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Spectral wave attenuation over Posidonia oceanica
Koftis, Th.K.; Prinos, P. (2011). Spectral wave attenuation over Posidonia oceanica, in: Valentine, E.M. et al. (Ed.) Proceedings of the 34th World Congress of the International Association for Hydro- Environment Research and Engineering: Balance and Uncertainty - 33rd Hydrology and Water Resources Symposium and 10th Conference on Hydraulics in Water Engineering , 26 June - 1 July 2011, Brisbane, Australia. pp. 935-942
In: Valentine, E.M. et al. (Ed.) (2011). Proceedings of the 34th World Congress of the International Association for Hydro- Environment Research and Engineering: Balance and Uncertainty - 33rd Hydrology and Water Resources Symposium and 10th Conference on Hydraulics in Water Engineering , 26 June - 1 July 2011, Brisbane, Australia. Engineers Australia: Brisbane. ISBN 978-0-85825-868-6. 1 CD-ROM (4583 pp.) pp., more

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Document type: Conference paper

Keywords
    Posidonia oceanica (Linnaeus) Delile, 1813 [WoRMS]; Marine
Author keywords
    seagrasses, P. Oceanica, wave attenuation, wave-vegetation interaction

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  • Innovative coastal technologies for safer European coasts in a changing climate, more

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  • Koftis, Th.K.
  • Prinos, P.

Abstract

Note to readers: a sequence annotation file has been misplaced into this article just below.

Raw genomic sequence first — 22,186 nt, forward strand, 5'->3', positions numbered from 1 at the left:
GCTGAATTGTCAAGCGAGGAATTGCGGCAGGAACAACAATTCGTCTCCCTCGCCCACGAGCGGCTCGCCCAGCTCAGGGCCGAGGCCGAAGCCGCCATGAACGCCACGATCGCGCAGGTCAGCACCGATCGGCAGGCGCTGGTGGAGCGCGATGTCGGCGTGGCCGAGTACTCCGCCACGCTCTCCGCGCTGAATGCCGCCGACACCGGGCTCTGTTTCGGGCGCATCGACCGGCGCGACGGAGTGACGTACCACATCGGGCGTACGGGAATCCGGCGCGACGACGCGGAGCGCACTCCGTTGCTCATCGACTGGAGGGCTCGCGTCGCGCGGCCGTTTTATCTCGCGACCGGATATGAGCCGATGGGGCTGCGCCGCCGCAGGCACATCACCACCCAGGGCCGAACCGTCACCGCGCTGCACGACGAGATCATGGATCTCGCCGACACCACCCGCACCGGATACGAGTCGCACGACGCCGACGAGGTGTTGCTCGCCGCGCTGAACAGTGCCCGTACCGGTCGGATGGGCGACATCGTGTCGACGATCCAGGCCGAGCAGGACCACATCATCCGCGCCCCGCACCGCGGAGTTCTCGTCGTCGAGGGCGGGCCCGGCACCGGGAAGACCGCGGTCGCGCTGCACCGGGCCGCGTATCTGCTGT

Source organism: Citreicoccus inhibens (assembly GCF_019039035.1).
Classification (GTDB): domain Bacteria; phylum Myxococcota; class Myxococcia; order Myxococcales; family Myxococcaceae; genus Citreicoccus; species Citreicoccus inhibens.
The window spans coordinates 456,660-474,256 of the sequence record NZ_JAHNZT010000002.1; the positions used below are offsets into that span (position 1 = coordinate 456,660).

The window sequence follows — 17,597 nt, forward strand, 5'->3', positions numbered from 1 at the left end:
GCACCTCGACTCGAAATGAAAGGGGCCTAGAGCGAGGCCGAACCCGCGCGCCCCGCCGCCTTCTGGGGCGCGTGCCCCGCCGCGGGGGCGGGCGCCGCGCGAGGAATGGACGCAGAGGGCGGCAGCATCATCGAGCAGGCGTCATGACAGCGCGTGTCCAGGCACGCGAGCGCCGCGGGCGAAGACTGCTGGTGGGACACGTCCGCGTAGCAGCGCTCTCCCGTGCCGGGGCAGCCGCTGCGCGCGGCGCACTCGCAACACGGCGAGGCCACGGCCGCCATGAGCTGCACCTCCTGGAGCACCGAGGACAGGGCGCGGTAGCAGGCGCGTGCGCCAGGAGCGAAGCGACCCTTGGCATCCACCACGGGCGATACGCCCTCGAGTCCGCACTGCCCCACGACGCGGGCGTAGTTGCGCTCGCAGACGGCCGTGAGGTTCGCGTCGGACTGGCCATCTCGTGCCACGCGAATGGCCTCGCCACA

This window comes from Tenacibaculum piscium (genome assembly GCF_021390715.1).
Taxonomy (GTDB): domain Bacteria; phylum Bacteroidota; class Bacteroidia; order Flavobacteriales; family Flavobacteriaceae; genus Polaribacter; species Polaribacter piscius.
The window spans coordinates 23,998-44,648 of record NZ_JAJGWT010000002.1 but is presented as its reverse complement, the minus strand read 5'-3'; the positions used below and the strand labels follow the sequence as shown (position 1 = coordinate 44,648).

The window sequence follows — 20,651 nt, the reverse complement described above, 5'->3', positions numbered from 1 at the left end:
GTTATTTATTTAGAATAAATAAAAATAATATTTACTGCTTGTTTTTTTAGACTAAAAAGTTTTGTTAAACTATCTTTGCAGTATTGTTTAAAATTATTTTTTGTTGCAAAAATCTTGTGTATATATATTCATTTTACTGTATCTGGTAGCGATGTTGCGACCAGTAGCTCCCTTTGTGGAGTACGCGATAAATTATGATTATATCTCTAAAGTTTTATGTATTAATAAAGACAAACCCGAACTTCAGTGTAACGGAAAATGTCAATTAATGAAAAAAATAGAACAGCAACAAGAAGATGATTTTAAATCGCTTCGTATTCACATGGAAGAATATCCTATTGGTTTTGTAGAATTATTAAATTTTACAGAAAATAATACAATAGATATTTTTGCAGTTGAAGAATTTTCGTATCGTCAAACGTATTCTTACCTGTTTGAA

Coastal vegetation, such as sea grasses has the following functions regarding hydrodynamic aspects; wave attenuation, protection of the hinterland from wave attack, stabilizing the seabed. In this work an experimental study on wave energy dissipation and velocity structure over Posidonia Oceanica is performed, with P. Oceanica being the most abundant sea grass species in the Mediterranean Sea. Large scale experiments have been conducted in the CIEM flume for irregular intermediate water waves, for the investigation of wave attenuation related to the seagrass characteristics. Results show the efficient wave height attenuation, ranging from 15%-30%, depending on the seagrass characteristics; the seagrass submergence ratio (hs/D, hs=seagrass height, D=water depth) and its density (stems/m2). Wave attenuation increases with increasing plant density and submergence ratio and is obvious for all components of the wave spectra, especially at peak frequencies. Regarding the velocity field, it is shown that the velocities of the longer wave components are mostly attenuated compared to the short wave components. Also the results from the velocities measured at the edge of the seagrass meadow reveal the complicated velocity structure near the edge of the meadow, due to the nonlinear interaction of the wave motion and the movement of the leaves of the seagrasses.

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